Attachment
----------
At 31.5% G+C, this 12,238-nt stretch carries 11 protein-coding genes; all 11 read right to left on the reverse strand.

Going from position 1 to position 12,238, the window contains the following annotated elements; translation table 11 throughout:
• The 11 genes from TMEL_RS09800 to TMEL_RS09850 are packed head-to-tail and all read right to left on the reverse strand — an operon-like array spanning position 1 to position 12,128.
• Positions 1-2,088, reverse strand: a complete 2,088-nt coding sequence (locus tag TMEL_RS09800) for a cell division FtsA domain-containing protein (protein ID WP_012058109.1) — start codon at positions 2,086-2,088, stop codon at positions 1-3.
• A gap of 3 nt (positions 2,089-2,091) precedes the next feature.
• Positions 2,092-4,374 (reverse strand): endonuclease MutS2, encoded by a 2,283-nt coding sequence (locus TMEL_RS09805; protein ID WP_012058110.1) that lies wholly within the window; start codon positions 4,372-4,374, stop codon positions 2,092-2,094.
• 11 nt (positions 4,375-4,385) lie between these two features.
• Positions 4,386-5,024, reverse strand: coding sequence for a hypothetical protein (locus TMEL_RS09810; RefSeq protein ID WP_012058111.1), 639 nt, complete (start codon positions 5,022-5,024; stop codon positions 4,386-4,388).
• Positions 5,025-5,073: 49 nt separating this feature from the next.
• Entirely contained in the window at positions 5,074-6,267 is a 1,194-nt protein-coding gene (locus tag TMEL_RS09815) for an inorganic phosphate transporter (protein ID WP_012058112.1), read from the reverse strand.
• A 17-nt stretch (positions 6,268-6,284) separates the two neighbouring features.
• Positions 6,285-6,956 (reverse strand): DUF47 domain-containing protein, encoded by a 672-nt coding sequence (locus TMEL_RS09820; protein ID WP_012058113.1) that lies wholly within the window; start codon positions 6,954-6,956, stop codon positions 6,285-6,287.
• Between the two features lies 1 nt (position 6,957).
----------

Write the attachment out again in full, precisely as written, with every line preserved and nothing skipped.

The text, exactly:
At 31.5% G+C, this 12,238-nt stretch carries 11 protein-coding genes; all 11 read right to left on the reverse strand.

Going from position 1 to position 12,238, the window contains the following annotated elements; translation table 11 throughout:
• The 11 genes from TMEL_RS09800 to TMEL_RS09850 are packed head-to-tail and all read right to left on the reverse strand — an operon-like array spanning position 1 to position 12,128.
• Positions 1-2,088, reverse strand: a complete 2,088-nt coding sequence (locus tag TMEL_RS09800) for a cell division FtsA domain-containing protein (protein ID WP_012058109.1) — start codon at positions 2,086-2,088, stop codon at positions 1-3.
• A gap of 3 nt (positions 2,089-2,091) precedes the next feature.
• Positions 2,092-4,374 (reverse strand): endonuclease MutS2, encoded by a 2,283-nt coding sequence (locus TMEL_RS09805; protein ID WP_012058110.1) that lies wholly within the window; start codon positions 4,372-4,374, stop codon positions 2,092-2,094.
• 11 nt (positions 4,375-4,385) lie between these two features.
• Positions 4,386-5,024, reverse strand: coding sequence for a hypothetical protein (locus TMEL_RS09810; RefSeq protein ID WP_012058111.1), 639 nt, complete (start codon positions 5,022-5,024; stop codon positions 4,386-4,388).
• Positions 5,025-5,073: 49 nt separating this feature from the next.
• Entirely contained in the window at positions 5,074-6,267 is a 1,194-nt protein-coding gene (locus tag TMEL_RS09815) for an inorganic phosphate transporter (protein ID WP_012058112.1), read from the reverse strand.
• A 17-nt stretch (positions 6,268-6,284) separates the two neighbouring features.
• Positions 6,285-6,956 (reverse strand): DUF47 domain-containing protein, encoded by a 672-nt coding sequence (locus TMEL_RS09820; protein ID WP_012058113.1) that lies wholly within the window; start codon positions 6,954-6,956, stop codon positions 6,285-6,287.
• Between the two features lies 1 nt (position 6,957).